The additional savings for Prime members may be slimmer than you think.

By Mike Pomranz
Updated: July 12, 2019

Amazon isn’t just a retailer; it’s also a tech company. And thanks to these digital abilities, Amazon has its pricing down to a science. In 2018, Investopedia wrote that product prices “typically change every 10 minutes as big data is updated and analyzed.” Who hasn’t tossed something in their virtual cart only to come back later to find the price had been tweaked? All these changes are part of the company’s price optimization strategy — and though it can save you money, the point is quite the opposite: to maximize profits.

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Obviously, it’s far harder to constantly tweak tags in a physical store like Whole Foods, but recent reports seem to show that Amazon has taken a similar approach with pricing at the grocer. Yes, since its acquisition, Whole Foods has continued to regularly announce rounds of price cuts, but how long these cuts last for or whether other prices have gone up isn’t easy to track.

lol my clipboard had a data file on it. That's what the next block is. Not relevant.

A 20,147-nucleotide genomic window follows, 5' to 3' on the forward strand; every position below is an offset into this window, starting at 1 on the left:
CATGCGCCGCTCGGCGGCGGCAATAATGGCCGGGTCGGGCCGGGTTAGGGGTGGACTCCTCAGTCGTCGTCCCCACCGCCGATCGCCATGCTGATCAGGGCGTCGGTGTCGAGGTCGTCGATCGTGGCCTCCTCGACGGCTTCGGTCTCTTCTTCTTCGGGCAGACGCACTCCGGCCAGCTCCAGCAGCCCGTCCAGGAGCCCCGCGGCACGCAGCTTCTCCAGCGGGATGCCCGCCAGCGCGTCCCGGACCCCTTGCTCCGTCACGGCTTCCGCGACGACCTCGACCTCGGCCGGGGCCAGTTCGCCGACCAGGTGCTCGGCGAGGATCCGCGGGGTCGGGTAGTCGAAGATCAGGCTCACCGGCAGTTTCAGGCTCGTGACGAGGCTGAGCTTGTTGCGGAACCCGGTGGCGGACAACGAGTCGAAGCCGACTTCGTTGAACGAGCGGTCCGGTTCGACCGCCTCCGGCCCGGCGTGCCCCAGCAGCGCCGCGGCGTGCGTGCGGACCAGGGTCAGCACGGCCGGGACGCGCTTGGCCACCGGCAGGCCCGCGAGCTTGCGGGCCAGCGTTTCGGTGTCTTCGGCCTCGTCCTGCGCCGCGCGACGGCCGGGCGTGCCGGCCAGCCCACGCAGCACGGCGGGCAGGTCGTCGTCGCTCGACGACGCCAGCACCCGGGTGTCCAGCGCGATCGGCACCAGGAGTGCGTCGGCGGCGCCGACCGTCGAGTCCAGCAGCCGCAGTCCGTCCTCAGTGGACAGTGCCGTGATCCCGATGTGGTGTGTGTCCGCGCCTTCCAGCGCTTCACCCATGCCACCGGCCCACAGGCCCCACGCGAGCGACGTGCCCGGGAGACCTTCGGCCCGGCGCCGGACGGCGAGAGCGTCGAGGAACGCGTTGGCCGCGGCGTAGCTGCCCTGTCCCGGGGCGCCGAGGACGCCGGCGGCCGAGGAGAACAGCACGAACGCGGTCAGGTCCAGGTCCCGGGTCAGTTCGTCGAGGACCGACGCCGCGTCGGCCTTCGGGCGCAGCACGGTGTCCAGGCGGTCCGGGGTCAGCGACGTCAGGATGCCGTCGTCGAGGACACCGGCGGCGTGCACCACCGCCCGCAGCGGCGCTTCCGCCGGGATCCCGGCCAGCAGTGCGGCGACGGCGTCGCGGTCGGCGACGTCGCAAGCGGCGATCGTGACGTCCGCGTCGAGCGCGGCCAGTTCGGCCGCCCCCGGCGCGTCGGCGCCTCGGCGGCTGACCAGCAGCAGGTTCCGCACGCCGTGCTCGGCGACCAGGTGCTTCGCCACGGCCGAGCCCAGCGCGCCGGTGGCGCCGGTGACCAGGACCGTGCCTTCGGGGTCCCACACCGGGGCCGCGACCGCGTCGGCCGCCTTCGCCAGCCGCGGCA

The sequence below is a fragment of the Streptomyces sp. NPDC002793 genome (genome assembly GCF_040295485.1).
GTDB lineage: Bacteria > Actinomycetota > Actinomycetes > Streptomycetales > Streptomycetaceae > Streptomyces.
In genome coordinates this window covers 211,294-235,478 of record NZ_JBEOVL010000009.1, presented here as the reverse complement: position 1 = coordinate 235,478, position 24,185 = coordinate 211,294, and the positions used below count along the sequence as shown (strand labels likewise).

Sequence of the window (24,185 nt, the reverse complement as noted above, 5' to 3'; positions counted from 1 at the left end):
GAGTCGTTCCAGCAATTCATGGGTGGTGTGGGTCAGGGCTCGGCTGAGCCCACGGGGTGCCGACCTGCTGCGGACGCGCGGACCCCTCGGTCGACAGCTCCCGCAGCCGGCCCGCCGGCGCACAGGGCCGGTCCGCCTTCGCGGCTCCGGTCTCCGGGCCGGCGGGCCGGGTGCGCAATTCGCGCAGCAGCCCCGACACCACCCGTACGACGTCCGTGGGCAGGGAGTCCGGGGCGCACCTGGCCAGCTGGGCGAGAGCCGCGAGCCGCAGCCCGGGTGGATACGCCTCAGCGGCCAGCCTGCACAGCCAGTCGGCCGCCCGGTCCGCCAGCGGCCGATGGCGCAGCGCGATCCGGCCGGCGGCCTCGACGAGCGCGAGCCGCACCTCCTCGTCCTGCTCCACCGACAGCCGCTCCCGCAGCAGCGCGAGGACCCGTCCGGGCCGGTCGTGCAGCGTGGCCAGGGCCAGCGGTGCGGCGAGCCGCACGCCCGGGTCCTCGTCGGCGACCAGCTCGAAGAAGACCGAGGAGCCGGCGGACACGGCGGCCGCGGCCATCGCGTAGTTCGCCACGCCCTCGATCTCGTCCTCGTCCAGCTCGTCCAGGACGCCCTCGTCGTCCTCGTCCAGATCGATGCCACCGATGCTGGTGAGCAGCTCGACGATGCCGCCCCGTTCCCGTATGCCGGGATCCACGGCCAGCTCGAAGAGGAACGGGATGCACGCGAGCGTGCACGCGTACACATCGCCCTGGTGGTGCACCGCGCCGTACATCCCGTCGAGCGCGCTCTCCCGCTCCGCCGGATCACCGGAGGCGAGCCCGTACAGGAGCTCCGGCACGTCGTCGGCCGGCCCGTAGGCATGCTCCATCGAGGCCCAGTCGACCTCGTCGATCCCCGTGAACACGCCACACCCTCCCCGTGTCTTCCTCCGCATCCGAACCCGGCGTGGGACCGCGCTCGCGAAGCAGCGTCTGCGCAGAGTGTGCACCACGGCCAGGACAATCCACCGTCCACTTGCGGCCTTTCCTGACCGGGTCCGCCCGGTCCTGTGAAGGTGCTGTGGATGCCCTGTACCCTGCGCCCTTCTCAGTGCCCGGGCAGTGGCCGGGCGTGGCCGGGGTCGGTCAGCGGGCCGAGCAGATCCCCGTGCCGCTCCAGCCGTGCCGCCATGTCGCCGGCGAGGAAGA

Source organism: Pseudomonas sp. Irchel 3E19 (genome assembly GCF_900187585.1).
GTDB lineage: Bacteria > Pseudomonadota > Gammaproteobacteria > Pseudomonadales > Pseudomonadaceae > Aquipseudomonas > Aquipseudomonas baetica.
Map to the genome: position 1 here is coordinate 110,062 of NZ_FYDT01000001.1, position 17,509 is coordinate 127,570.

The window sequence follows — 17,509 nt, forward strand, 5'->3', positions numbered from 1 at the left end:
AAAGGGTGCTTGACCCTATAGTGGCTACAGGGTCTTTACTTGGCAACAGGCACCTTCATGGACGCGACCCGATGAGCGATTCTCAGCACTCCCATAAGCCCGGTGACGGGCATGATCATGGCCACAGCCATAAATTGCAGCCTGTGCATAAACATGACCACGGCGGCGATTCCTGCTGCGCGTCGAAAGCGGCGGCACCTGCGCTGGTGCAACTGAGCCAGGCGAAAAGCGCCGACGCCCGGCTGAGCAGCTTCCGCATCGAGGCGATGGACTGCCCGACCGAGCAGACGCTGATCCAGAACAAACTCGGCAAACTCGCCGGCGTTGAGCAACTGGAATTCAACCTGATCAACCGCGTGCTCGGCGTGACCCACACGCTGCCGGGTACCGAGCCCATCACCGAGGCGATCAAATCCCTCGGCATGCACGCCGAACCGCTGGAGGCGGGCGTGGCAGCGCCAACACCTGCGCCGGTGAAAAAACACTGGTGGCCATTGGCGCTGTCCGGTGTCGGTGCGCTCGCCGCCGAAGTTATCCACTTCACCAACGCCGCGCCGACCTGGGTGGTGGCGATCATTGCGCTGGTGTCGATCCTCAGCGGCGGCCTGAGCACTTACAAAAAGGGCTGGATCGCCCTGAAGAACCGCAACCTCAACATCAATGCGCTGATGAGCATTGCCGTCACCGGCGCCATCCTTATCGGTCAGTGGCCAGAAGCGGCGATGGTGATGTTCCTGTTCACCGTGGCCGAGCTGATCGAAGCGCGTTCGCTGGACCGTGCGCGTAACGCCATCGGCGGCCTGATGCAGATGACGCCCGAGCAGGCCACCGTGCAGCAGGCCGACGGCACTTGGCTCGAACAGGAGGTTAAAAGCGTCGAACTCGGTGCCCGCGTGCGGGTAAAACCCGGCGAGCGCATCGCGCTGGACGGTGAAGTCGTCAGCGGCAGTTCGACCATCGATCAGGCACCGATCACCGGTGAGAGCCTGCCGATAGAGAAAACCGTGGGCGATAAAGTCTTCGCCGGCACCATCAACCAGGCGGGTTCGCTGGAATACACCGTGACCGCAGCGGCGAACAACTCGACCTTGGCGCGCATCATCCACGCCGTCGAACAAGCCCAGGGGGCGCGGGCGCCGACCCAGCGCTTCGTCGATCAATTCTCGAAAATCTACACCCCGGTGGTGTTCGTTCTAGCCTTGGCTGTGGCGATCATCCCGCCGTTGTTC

But the analysist at Gordon Haskett Research Advisors have — focusing in on one specific store in Princeton, New Jersey, and comparing prices nine times since Amazon took control — according to Bloomberg. Their findings: A basket of 106 common products that cost $404.08 in August 2017 now costs Prime members $394.10. That’s a savings of just $10 or about 2.5 percent. Meanwhile, if you aren’t a Prime member, you’d only save about $8, the report says — a stunningly low difference seeing as Amazon has been aggressively pushing the benefits of Prime membership for Whole Foods shoppers. (Of course, there are plenty of other benefits to Prime, but… $2?)

“Many of the aggressive price actions from Whole Foods have been more bark than bite,” analyst Chuck Grom told Bloomberg.

And indeed, data strategies would seem to be playing a significant role: Gordon Haskett Research Advisors apparently found that produce and dairy — two common types of products people might drop into Whole Foods for — had seen their prices decrease: about 16 percent and 5 percent respectively. But other types of products have seen prices increase, like snacks, which is likely more of an impulse buy.

To be fair, you can’t necessarily blame Amazon for these tactics. First, they’re a business, not a charity. And second, fluctuating prices aren’t just an Amazon phenomenon; it’s common industry practice. So the larger takeaway is that, in the end and as always, it’s buyer beware.

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